Obese Aussies Refuse To Change Lifestyle Despite Grave Health Warnings
Queensland doctors say overweight patients are not prepared to change their lifestyle to lead a more healthier life despite the health implications.
Australian Medical Association Queensland (AMAQ) President Dr Dilip Dhupelia said the overwhelming majority of their doctors said their advice was not being heeded and patients lacked the craving to tackle their weight issues.
Figures provided by the AMAQ, based on Australian Bureau of Statistics data, show that 66 per cent of adults and 25 per cent of children are overweight or obese.
It's a five per cent increase across the board from 2007-08.
"Nearly 90 per cent of doctors said their patients were not prepared to change their diet or exercise, even when they were aware of the health dangers of being overweight or obese. Clearly, we are losing the battle of the bulge," he said.
"We are very surprised that GPs are actually seeing an increase in obesity rates in Queensland and the apathy of patients who know what the risks of obesity are but are not prepared to do anything about it."
He was concerned about the number of fast-food outlets popping up around Queensland and the lack of sport being played by children.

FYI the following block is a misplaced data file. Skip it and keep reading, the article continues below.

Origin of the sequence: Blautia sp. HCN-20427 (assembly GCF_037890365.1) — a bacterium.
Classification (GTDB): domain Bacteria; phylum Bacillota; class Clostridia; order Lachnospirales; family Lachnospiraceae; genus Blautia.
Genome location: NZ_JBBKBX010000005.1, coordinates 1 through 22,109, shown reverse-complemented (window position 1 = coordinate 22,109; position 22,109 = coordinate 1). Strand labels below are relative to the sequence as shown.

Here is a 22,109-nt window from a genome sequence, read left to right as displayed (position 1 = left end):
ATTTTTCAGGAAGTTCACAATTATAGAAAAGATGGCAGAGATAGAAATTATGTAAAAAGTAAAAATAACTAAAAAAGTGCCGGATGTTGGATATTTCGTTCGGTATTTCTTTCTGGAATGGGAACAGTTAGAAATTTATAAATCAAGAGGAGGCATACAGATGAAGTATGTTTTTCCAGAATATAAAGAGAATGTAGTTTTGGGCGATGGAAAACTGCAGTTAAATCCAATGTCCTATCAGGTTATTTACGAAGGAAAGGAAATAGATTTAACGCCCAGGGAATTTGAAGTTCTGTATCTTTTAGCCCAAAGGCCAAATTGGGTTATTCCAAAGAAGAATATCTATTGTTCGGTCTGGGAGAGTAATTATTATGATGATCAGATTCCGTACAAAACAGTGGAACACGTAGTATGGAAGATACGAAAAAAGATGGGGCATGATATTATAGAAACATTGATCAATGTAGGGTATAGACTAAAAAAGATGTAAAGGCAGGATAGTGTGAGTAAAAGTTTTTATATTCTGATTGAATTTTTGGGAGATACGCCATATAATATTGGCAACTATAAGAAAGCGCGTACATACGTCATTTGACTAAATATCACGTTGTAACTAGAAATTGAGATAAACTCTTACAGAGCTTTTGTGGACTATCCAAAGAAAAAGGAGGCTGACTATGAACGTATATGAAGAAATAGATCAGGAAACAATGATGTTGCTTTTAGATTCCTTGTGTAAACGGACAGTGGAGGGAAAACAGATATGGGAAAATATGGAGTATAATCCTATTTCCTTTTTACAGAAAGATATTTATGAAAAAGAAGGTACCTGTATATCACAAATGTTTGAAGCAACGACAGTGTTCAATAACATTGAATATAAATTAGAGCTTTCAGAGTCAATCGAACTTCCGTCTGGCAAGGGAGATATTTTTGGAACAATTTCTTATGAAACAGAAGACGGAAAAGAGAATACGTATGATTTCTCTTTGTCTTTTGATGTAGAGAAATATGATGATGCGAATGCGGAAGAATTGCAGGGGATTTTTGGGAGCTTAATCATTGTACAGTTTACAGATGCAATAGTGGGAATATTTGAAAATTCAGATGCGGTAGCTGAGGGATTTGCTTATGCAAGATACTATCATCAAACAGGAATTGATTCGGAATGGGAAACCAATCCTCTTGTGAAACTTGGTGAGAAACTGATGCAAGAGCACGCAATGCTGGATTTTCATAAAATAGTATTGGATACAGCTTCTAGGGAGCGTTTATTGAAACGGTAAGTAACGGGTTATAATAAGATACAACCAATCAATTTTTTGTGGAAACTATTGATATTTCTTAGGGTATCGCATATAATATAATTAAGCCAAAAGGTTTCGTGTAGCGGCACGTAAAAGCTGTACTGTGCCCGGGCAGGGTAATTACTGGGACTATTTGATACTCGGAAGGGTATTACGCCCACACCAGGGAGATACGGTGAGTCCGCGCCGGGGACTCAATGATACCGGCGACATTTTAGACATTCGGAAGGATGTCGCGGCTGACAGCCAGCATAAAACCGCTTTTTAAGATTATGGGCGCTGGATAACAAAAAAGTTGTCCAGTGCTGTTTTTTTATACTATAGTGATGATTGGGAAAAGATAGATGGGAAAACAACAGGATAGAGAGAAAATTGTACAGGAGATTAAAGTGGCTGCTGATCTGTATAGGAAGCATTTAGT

"We relate it to the easier availability of fast food, more time on activities that are sedentary, such as screen time and social media, and less participation in sports and activities," he said.
Obesity was also generational and there was less likelihood of a child being obese if their parents lived healthy lifestyles.
"If a parent adopts healthy eating, exercises regularly, is of normal weight and doesn't smoke, and drinks within required limits then there is the likelihood that their children will not be obese," he said
The AMAQ raised concerns about the inaction of patients as part of Obesity Awareness Week which begins on Monday.
Anyone who is obese or concerned about their weight should see their local GP for a health check and create a plan to shed kilos.